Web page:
In clinical studies, Efavirenz has been shown to influence CYP3A and CYP2B6. When efavirenz is given to the patients it may decrease the plasma concentrations and other compounds that are substrates of CYP3A or CYP2B6. Drugs that influence CYP3A activity (e.g., phenobarbital, rifampin, rifabutin) would be expected to increase the clearance of efavirenz, resulting in lowered plasma concentrations.
Emtricitabine and Tenofovir Disoproxil Fumarate
As Emtricitabine and Tenofovir are firstly eliminated by the kidneys, administering Teefavir with drugs that are responsible for the reduction of renal function or compete for active tubular secretion may lead to an increase in serum concentrations of Emtricitabine, Tenofovir, and/or other drugs that are renally eliminated.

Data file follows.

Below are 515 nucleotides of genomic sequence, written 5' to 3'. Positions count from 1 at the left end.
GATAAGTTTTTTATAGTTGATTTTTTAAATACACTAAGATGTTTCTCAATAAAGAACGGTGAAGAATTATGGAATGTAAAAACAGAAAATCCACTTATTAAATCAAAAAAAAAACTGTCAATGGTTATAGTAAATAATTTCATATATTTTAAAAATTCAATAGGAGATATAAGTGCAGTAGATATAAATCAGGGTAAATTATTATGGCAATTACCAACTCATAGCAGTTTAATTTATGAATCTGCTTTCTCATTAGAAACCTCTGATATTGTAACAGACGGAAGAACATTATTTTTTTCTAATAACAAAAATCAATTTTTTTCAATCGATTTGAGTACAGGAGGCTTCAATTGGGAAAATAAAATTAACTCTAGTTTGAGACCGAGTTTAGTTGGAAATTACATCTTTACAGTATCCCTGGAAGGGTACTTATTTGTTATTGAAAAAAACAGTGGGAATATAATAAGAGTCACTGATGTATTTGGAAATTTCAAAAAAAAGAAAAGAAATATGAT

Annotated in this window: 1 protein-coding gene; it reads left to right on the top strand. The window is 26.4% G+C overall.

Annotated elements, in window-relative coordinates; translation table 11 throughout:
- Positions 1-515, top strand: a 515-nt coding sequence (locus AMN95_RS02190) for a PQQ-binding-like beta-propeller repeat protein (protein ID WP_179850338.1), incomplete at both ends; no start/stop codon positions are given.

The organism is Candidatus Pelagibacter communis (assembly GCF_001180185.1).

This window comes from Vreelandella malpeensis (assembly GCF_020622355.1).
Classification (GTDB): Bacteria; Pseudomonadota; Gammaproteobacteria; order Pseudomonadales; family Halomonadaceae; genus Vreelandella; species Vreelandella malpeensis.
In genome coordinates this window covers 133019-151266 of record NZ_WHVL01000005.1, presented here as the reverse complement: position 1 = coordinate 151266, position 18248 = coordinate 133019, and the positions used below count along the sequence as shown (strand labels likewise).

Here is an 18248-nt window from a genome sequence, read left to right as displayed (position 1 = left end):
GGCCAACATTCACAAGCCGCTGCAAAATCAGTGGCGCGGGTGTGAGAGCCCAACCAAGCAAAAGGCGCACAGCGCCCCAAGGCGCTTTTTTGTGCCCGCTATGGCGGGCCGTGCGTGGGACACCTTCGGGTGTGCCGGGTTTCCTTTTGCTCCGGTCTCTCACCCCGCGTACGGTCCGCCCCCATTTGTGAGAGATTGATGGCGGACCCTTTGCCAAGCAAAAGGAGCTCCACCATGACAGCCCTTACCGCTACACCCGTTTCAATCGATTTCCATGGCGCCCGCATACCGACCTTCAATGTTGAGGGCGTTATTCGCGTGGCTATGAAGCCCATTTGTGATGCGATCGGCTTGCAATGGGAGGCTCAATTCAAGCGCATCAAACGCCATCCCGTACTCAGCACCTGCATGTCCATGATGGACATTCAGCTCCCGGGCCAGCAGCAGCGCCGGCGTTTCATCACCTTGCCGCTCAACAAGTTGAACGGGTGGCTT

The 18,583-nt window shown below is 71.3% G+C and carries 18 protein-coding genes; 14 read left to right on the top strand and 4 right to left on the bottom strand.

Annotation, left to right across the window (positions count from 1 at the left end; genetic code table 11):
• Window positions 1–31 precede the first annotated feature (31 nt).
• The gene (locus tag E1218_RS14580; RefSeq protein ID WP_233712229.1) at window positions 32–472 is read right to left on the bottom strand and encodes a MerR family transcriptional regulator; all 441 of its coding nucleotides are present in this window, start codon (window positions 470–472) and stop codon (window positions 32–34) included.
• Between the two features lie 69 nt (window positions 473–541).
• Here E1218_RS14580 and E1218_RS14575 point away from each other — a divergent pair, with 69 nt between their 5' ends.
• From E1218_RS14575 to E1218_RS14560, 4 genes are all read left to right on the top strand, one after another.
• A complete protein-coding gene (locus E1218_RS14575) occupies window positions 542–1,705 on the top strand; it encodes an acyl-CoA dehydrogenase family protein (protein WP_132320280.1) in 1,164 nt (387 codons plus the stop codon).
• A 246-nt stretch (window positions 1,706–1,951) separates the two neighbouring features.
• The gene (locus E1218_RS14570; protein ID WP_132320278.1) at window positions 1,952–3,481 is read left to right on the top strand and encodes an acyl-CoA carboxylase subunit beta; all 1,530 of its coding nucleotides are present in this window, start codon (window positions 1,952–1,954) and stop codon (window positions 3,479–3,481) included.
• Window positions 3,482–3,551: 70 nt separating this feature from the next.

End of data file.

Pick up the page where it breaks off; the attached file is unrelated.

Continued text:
Concomitant use of atazanavir with Teefavir is not recommended since the administration of atazanavir with either efavirenz or tenofovir Disoproxil Fumarate has been shown to lower atazanavir plasma concentrations. Also, atazanavir may increase concentrations of tenofovir. There isn’t sufficient data to support dosing recommendations for atazanavir or atazanavir/ritonavir while coadministering Teefavir.
Tenofovir disoproxil fumarate, Emtricitabine, and Efavirenz
The drug interactions described are based on the clinical trials conducted with efavirenz, emtricitabine, or tenofovir disoproxil fumarate as individual agents or are potential drug interactions; no drug interaction trials have been conducted using Teefavir.